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water

Most of the southwestern U.S. is in the midst of some level of drought. Parts of California, Nevada, Oklahoma and Texas are all seeing extreme drought, as rainfall and winter snowpacks have been far below average.

One of the biggest factors affecting water supplies in these hot, dry places is evaporation. Reservoirs can lose as much water to evaporation as the water that’s actually pumped out of them for drinking water.

Imagine if a gallon of milk cost $3 in your town, but 100 miles away it cost $100, or even $200.

Something similar is happening right now in California with water that farmers use to irrigate their crops. Some farmers are paying 50 or even 100 times more for that water than others who live just an hour's drive away.

The situation is provoking debate about whether water in California should move more freely, so that it can be sold to the highest bidder.

A Simple, Elegant Invention That Draws Water From Air

May 27, 2014

When Italian designer Arturo Vittori and Swiss architect Andreas Vogler first visited Ethiopia in 2012, they were shocked to see women and children forced to walk miles for water.

Only 34 percent of Ethiopians have access to a reliable water supply. Some travel up to six hours a day to fetch some or, worse, resorts to using stagnant ponds contaminated by human waste, resulting in the spread of disease.

Though they concede it's unlikely the public was endangered, officials in Portland, Ore., have decided to drain 38 million gallons of water from a reservoir after a young man was observed urinating into it on Wednesday.

For the first time in almost 20 years, the Colorado River is flowing into northern Mexico through a dam that usually stops it. It’s called a pulse flow — a temporary release of water.

From the Here & Now Contributors Network, Stina Sieg of KJZZ traveled to see the effect it’s having on Mexico’s long-barren delta.

As California deals with a historic drought, more communities are looking to recycling sewage and storm runoff as a way to deal with the water crisis.

At the Edward C. Little Water Recycling Facility in El Segundo, California, Here & Now’s Jeremy Hobson speaks with Ron Wildermuth, manager of public and government affairs for the West Basin Municipal Water District.

Possible Rate Hikes For Seattle Public Utilities Customers

Feb 6, 2014
Flickr Photo/Joe Shlabotnik

Steve Scher talks with Ray Hoffman, director of Seattle Public Utilities, about the possible rate hikes for Seattle residents. SPU is hosting four public meetings to collect comments from the community.

Oregon Public Broadcasting Photo/April Baer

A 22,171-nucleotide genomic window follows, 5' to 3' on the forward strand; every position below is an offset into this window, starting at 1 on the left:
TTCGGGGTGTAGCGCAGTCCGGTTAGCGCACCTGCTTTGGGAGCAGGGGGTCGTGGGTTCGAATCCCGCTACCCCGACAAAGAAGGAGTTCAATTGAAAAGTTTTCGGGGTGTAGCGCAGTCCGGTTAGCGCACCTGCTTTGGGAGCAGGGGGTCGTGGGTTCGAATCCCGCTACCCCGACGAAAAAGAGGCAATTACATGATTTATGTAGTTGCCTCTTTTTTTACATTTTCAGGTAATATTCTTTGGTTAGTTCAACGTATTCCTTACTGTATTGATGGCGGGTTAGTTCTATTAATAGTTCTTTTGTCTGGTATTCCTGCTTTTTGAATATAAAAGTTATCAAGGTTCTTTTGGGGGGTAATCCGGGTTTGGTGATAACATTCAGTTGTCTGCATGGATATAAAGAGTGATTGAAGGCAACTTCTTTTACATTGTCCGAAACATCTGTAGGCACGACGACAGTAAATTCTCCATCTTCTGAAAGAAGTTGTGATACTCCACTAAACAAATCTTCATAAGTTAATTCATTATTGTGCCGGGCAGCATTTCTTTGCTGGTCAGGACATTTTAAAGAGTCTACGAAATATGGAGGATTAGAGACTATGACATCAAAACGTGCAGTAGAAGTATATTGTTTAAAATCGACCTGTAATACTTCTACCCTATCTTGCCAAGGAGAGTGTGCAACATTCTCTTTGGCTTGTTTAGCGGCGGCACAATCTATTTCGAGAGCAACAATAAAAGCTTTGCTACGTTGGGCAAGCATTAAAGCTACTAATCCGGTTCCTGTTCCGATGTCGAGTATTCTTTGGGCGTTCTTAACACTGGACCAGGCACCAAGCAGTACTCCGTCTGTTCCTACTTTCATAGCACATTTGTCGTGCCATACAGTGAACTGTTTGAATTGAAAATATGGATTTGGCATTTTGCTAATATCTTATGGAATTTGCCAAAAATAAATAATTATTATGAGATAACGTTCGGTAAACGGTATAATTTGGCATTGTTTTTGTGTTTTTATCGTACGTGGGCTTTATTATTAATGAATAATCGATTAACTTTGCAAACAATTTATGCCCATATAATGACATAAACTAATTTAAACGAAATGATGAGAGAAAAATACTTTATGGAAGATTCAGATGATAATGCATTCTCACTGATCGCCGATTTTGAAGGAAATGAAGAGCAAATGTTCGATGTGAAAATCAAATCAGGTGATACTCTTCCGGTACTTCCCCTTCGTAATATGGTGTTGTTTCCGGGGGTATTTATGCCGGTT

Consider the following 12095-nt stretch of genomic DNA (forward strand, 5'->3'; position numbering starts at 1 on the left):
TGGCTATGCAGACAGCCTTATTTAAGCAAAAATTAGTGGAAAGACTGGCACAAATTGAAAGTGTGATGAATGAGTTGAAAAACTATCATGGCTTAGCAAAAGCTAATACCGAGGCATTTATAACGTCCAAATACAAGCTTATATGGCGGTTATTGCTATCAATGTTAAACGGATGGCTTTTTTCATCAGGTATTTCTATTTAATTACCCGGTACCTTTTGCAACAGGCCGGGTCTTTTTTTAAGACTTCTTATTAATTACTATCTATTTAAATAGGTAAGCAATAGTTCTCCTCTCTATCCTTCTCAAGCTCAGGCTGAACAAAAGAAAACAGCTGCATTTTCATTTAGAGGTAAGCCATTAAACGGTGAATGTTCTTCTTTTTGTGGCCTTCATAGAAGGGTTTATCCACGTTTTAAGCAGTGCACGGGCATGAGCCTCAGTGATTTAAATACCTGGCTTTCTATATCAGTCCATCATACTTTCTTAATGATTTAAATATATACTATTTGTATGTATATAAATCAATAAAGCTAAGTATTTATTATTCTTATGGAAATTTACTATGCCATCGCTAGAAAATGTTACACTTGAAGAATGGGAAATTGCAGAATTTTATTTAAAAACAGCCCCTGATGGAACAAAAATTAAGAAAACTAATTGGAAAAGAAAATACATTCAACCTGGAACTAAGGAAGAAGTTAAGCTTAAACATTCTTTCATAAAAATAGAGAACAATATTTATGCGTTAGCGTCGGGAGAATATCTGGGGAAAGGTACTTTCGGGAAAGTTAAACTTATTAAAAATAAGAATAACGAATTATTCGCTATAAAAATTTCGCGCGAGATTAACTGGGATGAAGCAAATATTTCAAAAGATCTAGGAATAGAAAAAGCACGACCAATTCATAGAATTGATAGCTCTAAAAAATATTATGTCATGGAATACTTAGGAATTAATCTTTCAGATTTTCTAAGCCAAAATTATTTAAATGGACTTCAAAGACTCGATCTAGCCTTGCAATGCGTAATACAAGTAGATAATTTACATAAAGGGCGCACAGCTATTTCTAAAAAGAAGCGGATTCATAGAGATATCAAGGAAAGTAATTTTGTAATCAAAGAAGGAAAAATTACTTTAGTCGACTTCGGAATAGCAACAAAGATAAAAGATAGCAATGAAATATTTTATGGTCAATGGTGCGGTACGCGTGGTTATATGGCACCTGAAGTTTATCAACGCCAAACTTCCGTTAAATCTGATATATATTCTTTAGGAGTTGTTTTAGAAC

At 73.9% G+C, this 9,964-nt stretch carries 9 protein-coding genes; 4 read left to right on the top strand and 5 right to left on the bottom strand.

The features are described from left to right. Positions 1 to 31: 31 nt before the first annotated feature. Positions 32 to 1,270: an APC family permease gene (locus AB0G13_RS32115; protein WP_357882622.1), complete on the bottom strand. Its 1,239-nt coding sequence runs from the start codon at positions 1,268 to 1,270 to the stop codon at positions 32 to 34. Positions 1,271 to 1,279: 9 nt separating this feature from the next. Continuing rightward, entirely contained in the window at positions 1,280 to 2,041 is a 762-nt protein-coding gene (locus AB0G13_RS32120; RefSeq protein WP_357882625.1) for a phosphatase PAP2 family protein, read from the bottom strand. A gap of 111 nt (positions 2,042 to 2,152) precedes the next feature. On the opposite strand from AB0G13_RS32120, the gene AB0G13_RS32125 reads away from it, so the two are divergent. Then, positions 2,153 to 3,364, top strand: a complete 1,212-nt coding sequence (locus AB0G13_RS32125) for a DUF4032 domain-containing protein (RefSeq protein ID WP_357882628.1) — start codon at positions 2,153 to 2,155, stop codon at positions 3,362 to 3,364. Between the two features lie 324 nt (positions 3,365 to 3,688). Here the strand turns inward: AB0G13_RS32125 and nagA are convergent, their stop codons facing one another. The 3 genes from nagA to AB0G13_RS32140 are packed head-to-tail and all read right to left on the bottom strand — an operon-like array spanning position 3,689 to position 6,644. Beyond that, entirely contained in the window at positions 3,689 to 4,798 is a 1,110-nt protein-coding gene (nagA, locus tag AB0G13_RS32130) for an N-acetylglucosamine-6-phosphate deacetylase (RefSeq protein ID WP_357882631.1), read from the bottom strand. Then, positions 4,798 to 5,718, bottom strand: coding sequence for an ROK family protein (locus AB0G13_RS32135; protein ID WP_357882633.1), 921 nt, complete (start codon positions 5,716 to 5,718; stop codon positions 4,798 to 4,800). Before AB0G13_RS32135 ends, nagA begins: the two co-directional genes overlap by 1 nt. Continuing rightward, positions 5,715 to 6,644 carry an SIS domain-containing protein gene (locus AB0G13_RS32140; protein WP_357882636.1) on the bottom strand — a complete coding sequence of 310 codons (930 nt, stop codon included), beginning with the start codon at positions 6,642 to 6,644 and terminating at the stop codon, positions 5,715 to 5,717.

Voters in Portland, Oregon have decide not to add fluoride to their municipal drinking water. Seattle and most other large cities in the US added the chemical decades ago to prevent cavities in children.

Nothing spoils a summer swim in your favorite lake like an algae bloom. These become more common as the weather warms up.  A lake in Federal Way, Washington -- near Seattle -- is serving as a proving ground for a possible new tool to combat toxic blooms.

Almost every summer until last summer, Lake Lorene would turn pea soup green.

Lamont Granquist

Environmental groups have collected samples of black rock collected in water bodies along train tracks in the Northwest and found that some of that rock is coal. The Sierra Club, Puget Soundkeeper Alliance, Columbia Riverkeeper and other environmental groups have sent a notice of intent to sue BNSF Railway and several coal companies for violations of the Clean Water Act.

Water
Flickr photo/Ibrahim Areef

The Clean Water Act turned 40 this year. What has it accomplished? Where would we be without it? And what will the next 40 years look like for clean water in this country? Weekday presents a special broadcast produced by KUOW's EarthFix and Living On Earth from Public Radio International.

Eric Stowe / Splash

Eric Stowe’s Seattle-based nonprofit Splash works to provide clean water to children in China and the developing world. Ross Reynolds talks with Eric Stowe about how he got involved in clean water and the struggles he faces in his work .

blue faucet
blockpartypress / Creative Commons - flickr

Last Tuesday's general election marked a decisive moment for the city of Shoreline: 70 percent of voters there agreed to buy water services back from the city of Seattle and create their own water utility. 

Diver exploring outfall drain in Puget Sound
OPB Photo/Michael Bendixen

The Clean Water Act took effect 40 years ago Thursday. In 1972, stormwater pollution was nowhere near a top priority. Today, it’s taken the lead as the top water contaminator. How bad is it? Puget Sound diver Laura James takes us where nobody wants to go — inside a stormwater outfall — to get an upclose look.

Read the full story on KUOW's EarthFix

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